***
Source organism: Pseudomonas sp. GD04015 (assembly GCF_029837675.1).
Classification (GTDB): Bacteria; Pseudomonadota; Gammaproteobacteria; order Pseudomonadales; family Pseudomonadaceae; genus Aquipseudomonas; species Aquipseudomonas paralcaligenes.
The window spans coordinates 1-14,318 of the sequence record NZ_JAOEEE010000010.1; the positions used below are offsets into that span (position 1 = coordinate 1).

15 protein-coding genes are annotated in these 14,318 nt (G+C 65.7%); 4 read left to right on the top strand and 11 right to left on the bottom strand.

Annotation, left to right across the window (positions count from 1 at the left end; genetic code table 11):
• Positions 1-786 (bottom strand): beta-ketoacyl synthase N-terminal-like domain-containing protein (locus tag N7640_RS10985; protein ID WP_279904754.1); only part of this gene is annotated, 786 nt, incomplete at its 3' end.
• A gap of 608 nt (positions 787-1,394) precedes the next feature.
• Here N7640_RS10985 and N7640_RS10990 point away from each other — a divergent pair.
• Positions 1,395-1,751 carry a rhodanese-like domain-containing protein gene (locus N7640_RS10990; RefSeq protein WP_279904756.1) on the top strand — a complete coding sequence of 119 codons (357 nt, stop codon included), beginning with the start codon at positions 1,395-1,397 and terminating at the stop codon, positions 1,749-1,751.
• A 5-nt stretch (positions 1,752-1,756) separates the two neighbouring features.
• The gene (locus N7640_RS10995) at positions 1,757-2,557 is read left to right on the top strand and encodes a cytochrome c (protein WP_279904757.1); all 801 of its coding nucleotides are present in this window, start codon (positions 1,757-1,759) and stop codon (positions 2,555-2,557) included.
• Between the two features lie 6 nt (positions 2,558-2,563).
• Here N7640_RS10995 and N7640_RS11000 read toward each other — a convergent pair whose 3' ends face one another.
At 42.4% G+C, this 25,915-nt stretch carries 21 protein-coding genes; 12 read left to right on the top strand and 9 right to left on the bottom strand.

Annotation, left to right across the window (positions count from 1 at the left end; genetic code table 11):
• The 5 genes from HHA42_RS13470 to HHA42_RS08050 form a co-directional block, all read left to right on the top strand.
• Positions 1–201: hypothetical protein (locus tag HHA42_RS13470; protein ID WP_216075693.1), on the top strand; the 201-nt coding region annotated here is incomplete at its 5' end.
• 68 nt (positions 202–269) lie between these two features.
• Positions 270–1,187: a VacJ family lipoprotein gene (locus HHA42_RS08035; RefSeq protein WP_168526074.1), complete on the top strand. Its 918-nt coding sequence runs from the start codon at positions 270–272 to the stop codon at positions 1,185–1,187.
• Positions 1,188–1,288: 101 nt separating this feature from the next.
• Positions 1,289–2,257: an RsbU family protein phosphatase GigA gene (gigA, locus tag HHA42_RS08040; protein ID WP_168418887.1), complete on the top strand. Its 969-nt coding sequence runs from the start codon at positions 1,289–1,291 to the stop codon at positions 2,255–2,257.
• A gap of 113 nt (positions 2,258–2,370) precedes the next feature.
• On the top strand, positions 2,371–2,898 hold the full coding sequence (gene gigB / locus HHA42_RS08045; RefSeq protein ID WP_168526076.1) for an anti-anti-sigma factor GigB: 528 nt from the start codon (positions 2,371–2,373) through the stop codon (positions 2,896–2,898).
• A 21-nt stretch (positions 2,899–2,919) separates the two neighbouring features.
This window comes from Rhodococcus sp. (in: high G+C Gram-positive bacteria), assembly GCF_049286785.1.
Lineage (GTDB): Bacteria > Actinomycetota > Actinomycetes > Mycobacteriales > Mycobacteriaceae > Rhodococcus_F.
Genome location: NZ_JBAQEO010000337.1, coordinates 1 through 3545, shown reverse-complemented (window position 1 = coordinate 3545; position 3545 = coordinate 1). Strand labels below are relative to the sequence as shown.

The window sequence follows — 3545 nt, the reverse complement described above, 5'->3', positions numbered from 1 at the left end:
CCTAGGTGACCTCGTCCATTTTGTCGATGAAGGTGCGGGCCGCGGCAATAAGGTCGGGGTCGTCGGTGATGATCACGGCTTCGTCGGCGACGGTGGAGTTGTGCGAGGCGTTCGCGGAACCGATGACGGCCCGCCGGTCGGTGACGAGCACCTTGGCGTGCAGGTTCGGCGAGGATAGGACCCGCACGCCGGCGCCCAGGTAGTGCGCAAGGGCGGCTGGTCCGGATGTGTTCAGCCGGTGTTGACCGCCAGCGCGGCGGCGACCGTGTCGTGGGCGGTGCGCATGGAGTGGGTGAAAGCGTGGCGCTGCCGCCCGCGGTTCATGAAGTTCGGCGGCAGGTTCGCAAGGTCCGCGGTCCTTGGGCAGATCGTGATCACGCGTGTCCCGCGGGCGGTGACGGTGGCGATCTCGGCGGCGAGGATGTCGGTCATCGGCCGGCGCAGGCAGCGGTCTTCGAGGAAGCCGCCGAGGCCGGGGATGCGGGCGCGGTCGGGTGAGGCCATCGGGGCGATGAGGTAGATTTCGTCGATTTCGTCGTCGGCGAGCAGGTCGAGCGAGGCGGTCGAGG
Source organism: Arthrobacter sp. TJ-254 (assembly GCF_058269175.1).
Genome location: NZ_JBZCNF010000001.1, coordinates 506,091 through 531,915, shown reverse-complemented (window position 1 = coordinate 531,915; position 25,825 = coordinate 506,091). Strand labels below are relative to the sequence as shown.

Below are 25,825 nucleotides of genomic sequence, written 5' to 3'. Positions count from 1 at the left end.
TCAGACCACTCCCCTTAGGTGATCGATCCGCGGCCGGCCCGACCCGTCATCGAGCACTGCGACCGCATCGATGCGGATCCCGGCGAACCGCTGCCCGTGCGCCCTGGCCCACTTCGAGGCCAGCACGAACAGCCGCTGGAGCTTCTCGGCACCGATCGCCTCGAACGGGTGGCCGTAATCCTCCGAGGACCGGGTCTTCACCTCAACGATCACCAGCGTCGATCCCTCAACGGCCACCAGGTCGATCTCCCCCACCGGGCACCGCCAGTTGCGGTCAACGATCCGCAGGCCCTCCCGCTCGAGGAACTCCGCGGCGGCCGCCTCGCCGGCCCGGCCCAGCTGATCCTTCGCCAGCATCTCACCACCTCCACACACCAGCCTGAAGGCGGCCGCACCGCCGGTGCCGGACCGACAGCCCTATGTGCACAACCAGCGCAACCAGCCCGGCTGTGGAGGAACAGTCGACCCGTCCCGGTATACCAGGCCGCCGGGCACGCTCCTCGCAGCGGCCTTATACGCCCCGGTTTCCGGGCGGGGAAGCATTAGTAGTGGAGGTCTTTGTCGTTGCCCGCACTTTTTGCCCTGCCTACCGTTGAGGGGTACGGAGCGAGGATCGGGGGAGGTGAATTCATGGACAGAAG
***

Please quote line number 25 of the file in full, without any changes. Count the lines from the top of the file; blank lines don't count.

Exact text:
This window comes from Rhodococcus sp. (in: high G+C Gram-positive bacteria), assembly GCF_049286785.1.